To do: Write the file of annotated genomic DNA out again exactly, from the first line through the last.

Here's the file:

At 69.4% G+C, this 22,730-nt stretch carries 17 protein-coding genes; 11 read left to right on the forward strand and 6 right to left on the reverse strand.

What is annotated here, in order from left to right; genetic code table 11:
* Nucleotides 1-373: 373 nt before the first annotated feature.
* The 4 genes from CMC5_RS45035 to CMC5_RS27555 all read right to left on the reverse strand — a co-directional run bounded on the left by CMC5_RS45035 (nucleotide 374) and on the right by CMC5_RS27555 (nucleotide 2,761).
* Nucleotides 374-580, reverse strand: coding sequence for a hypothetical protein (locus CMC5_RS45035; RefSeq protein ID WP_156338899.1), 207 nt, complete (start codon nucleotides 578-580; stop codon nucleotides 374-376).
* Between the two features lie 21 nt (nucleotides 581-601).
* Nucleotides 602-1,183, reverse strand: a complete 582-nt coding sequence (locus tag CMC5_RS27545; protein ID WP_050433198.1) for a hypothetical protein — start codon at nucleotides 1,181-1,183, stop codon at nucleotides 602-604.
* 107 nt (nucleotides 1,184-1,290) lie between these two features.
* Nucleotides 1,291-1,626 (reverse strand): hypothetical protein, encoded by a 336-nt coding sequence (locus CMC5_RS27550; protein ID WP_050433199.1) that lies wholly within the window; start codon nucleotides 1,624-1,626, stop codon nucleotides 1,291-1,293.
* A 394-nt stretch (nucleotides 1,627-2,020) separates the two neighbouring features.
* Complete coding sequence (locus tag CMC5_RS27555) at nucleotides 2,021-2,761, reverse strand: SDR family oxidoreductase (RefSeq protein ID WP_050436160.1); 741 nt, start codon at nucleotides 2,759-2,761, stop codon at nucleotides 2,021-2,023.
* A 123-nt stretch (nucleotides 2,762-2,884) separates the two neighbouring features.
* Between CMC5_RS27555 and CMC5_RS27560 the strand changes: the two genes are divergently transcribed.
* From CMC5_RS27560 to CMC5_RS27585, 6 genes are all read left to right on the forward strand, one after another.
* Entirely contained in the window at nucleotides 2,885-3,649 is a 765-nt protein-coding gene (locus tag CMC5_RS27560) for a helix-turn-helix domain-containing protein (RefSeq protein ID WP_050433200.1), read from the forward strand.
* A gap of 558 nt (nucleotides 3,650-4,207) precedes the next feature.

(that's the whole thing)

At 69.4% G+C, this 22,730-nt stretch carries 17 protein-coding genes; 11 read left to right on the forward strand and 6 right to left on the reverse strand.

What is annotated here, in order from left to right; genetic code table 11:
* Nucleotides 1-373: 373 nt before the first annotated feature.
* The 4 genes from CMC5_RS45035 to CMC5_RS27555 all read right to left on the reverse strand — a co-directional run bounded on the left by CMC5_RS45035 (nucleotide 374) and on the right by CMC5_RS27555 (nucleotide 2,761).
* Nucleotides 374-580, reverse strand: coding sequence for a hypothetical protein (locus CMC5_RS45035; RefSeq protein ID WP_156338899.1), 207 nt, complete (start codon nucleotides 578-580; stop codon nucleotides 374-376).
* Between the two features lie 21 nt (nucleotides 581-601).
* Nucleotides 602-1,183, reverse strand: a complete 582-nt coding sequence (locus tag CMC5_RS27545; protein ID WP_050433198.1) for a hypothetical protein — start codon at nucleotides 1,181-1,183, stop codon at nucleotides 602-604.
* 107 nt (nucleotides 1,184-1,290) lie between these two features.
* Nucleotides 1,291-1,626 (reverse strand): hypothetical protein, encoded by a 336-nt coding sequence (locus CMC5_RS27550; protein ID WP_050433199.1) that lies wholly within the window; start codon nucleotides 1,624-1,626, stop codon nucleotides 1,291-1,293.
* A 394-nt stretch (nucleotides 1,627-2,020) separates the two neighbouring features.
* Complete coding sequence (locus tag CMC5_RS27555) at nucleotides 2,021-2,761, reverse strand: SDR family oxidoreductase (RefSeq protein ID WP_050436160.1); 741 nt, start codon at nucleotides 2,759-2,761, stop codon at nucleotides 2,021-2,023.
* A 123-nt stretch (nucleotides 2,762-2,884) separates the two neighbouring features.
* Between CMC5_RS27555 and CMC5_RS27560 the strand changes: the two genes are divergently transcribed.
* From CMC5_RS27560 to CMC5_RS27585, 6 genes are all read left to right on the forward strand, one after another.
* Entirely contained in the window at nucleotides 2,885-3,649 is a 765-nt protein-coding gene (locus tag CMC5_RS27560) for a helix-turn-helix domain-containing protein (RefSeq protein ID WP_050433200.1), read from the forward strand.
* A gap of 558 nt (nucleotides 3,650-4,207) precedes the next feature.